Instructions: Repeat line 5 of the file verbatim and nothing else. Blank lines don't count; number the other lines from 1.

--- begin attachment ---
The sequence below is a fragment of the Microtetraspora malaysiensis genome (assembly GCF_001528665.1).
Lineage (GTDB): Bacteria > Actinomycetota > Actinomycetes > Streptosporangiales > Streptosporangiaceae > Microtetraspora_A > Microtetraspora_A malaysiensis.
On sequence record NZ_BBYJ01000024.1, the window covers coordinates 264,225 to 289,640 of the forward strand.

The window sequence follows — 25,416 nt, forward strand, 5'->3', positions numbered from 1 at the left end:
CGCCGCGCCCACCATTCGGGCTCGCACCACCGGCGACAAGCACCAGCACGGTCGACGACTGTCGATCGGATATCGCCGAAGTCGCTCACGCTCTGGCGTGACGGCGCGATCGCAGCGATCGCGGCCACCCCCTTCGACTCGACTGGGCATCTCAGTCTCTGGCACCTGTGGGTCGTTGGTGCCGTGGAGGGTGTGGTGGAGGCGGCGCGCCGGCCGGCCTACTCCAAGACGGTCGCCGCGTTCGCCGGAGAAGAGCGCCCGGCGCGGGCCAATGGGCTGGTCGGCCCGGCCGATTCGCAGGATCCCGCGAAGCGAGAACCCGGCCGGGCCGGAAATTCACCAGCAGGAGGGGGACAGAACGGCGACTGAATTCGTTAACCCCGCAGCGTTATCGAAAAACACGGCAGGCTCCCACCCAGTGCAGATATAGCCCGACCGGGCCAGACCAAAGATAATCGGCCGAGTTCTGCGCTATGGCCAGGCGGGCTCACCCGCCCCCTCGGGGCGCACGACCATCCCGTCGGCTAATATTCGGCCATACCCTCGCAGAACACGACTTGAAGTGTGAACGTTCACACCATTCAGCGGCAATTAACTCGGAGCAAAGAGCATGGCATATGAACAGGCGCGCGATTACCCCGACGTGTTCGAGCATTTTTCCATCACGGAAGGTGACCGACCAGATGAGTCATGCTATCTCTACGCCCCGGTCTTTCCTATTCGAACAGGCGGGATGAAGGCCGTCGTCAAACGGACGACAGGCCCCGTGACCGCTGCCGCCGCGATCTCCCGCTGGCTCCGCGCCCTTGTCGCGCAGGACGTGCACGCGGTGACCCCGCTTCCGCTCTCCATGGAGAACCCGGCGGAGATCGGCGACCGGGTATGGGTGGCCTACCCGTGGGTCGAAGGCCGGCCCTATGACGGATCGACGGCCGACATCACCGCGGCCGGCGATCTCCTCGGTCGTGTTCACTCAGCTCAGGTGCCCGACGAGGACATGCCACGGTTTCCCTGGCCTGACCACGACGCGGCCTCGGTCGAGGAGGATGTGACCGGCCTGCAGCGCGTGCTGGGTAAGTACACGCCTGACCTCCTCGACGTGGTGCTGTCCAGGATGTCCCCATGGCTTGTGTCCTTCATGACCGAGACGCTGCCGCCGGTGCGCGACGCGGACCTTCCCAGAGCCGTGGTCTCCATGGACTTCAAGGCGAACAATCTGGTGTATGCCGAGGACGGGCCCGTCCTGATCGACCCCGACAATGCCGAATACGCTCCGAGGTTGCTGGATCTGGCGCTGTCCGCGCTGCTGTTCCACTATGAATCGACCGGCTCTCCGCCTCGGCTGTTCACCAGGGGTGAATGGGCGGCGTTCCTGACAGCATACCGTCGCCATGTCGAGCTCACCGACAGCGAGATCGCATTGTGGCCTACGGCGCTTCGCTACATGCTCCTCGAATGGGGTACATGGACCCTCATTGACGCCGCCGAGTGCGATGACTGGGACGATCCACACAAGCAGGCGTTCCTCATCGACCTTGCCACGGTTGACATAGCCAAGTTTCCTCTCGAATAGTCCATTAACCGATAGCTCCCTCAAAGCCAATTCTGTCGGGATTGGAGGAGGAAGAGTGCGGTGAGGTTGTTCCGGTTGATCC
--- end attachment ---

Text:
CGCCGCGCCCACCATTCGGGCTCGCACCACCGGCGACAAGCACCAGCACGGTCGACGACTGTCGATCGGATATCGCCGAAGTCGCTCACGCTCTGGCGTGACGGCGCGATCGCAGCGATCGCGGCCACCCCCTTCGACTCGACTGGGCATCTCAGTCTCTGGCACCTGTGGGTCGTTGGTGCCGTGGAGGGTGTGGTGGAGGCGGCGCGCCGGCCGGCCTACTCCAAGACGGTCGCCGCGTTCGCCGGAGAAGAGCGCCCGGCGCGGGCCAATGGGCTGGTCGGCCCGGCCGATTCGCAGGATCCCGCGAAGCGAGAACCCGGCCGGGCCGGAAATTCACCAGCAGGAGGGGGACAGAACGGCGACTGAATTCGTTAACCCCGCAGCGTTATCGAAAAACACGGCAGGCTCCCACCCAGTGCAGATATAGCCCGACCGGGCCAGACCAAAGATAATCGGCCGAGTTCTGCGCTATGGCCAGGCGGGCTCACCCGCCCCCTCGGGGCGCACGACCATCCCGTCGGCTAATATTCGGCCATACCCTCGCAGAACACGACTTGAAGTGTGAACGTTCACACCATTCAGCGGCAATTAACTCGGAGCAAAGAGCATGGCATATGAACAGGCGCGCGATTACCCCGACGTGTTCGAGCATTTTTCCATCACGGAAGGTGACCGACCAGATGAGTCATGCTATCTCTACGCCCCGGTCTTTCCTATTCGAACAGGCGGGATGAAGGCCGTCGTCAAACGGACGACAGGCCCCGTGACCGCTGCCGCCGCGATCTCCCGCTGGCTCCGCGCCCTTGTCGCGCAGGACGTGCACGCGGTGACCCCGCTTCCGCTCTCCATGGAGAACCCGGCGGAGATCGGCGACCGGGTATGGGTGGCCTACCCGTGGGTCGAAGGCCGGCCCTATGACGGATCGACGGCCGACATCACCGCGGCCGGCGATCTCCTCGGTCGTGTTCACTCAGCTCAGGTGCCCGACGAGGACATGCCACGGTTTCCCTGGCCTGACCACGACGCGGCCTCGGTCGAGGAGGATGTGACCGGCCTGCAGCGCGTGCTGGGTAAGTACACGCCTGACCTCCTCGACGTGGTGCTGTCCAGGATGTCCCCATGGCTTGTGTCCTTCATGACCGAGACGCTGCCGCCGGTGCGCGACGCGGACCTTCCCAGAGCCGTGGTCTCCATGGACTTCAAGGCGAACAATCTGGTGTATGCCGAGGACGGGCCCGTCCTGATCGACCCCGACAATGCCGAATACGCTCCGAGGTTGCTGGATCTGGCGCTGTCCGCGCTGCTGTTCCACTATGAATCGACCGGCTCTCCGCCTCGGCTGTTCACCAGGGGTGAATGGGCGGCGTTCCTGACAGCATACCGTCGCCATGTCGAGCTCACCGACAGCGAGATCGCATTGTGGCCTACGGCGCTTCGCTACATGCTCCTCGAATGGGGTACATGGACCCTCATTGACGCCGCCGAGTGCGATGACTGGGACGATCCACACAAGCAGGCGTTCCTCATCGACCTTGCCACGGTTGACATAGCCAAGTTTCCTCTCGAATAGTCCATTAACCGATAGCTCCCTCAAAGCCAATTCTGTCGGGATTGGAGGAGGAAGAGTGCGGTGAGGTTGTTCCGGTTGATCC